Well, another summer has come and gone and very quickly, as usual, fall is right around the corner which is my favorite time of year. Most of my friends can’t stand fall. The days get shorter, the end of Daylight Savings Time is near, and fall is a reminder that winter is coming. (not intended as a Game of Thrones reference).
Anyway, for me, fall is a time to reflect on the year so far. To look at what we have done well, where we have fallen short and can improve upon, and what training needs to be done in the off season. In addition, I try to think of issues that caused problems on deals and how better we can handle them through training and education.
One such issue relates to Bankruptcy law. Usually, when a closer sees a reference to a Bankruptcy on their title commitment, their first reaction is to hide under their desk and call in sick the next day. I admit it is confusing and highly technical and something on which I claim no high level of expertise. I do know however, the instances where real estate titles are affected by Bankruptcy issues.
Here is the most common situation and it never makes sense when I try to explain it to a Seller who has gone through a Bankruptcy so wish me luck trying to explain it here. The scenario is that an individual or a couple owns a house, has a lot of debt, not enough income and they have a judgment or judgments against them or delinquent debts. As most of you hopefully know, the judgments are liens against the real estate that’s why you see them on title commitments (but hopefully not too often). Anyway, the homeowner(s) file bankruptcy and eventually get “discharged” from liability of these debts even the ones that are judgments.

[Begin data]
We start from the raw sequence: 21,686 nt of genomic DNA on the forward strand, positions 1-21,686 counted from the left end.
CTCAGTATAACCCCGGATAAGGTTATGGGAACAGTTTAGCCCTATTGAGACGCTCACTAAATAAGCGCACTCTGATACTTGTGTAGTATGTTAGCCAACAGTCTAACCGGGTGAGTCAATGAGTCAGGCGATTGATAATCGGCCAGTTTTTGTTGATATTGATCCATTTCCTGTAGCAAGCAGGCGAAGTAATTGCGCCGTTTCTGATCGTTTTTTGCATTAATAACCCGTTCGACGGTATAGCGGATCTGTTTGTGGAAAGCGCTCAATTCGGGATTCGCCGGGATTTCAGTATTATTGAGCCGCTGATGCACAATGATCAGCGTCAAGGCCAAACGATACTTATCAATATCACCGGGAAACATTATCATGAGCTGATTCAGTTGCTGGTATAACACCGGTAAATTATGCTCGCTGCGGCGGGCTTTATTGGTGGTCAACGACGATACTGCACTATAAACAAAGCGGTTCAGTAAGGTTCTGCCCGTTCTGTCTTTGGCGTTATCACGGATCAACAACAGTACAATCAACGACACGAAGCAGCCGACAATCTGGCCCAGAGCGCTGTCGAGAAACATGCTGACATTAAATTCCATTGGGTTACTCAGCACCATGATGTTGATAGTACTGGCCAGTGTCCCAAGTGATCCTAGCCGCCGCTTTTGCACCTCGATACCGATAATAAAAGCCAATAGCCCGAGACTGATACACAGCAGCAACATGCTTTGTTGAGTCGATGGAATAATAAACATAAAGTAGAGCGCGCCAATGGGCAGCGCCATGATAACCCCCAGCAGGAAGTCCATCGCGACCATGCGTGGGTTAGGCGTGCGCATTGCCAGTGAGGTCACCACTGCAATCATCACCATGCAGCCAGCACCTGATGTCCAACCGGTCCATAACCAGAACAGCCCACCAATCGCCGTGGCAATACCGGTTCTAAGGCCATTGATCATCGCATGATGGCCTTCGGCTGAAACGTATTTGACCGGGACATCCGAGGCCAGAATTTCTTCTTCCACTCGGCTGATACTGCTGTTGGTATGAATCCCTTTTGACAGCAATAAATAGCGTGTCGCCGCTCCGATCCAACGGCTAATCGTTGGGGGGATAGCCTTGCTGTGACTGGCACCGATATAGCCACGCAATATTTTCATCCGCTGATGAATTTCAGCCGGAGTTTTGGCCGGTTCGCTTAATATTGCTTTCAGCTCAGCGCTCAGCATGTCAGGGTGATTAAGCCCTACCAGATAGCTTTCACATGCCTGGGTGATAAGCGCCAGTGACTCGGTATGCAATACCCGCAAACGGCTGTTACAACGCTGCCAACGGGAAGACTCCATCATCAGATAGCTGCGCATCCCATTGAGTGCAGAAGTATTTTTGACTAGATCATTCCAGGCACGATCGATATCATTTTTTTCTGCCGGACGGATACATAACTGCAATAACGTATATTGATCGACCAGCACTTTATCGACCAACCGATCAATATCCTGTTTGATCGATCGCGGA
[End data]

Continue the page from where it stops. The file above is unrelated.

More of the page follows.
Time goes by and they want to sell the house and get a sales contract. Title is done and the commitment shows the judgments as liens against the property and everyone goes berserk. The seller is totally caught off guard. Why? Because they filed Bankruptcy so that they could get out from under their debts and have a fresh start. That’s what the Bankruptcy laws are there for. The seller has been “discharged” from liability so how can they be forced to pay the judgments? And, to be fair, this issue is totally counter intuitive to a seller and very upsetting because it is always such a shock.
Here’s the general rule. If a judgment is a lien on real estate prior to the seller filing Bankruptcy, the lien, since it is against the property itself, not the person, remains even if the property owner is discharged from the personal obligation to pay the judgment. In other words, though the seller in this case will never have his/their property levied upon or their wages garnished to pay the debts, the judgments, however, will have to be dealt with for the seller to be able to pass clear title to a buyer. (This is yet another good reason to have title checked at the time of the listing so the seller is not blind-sighted by this issue.
So that’s my story and I’m sticking to it as they say. Have a great month and don’t knock fall. Each season has something to offer.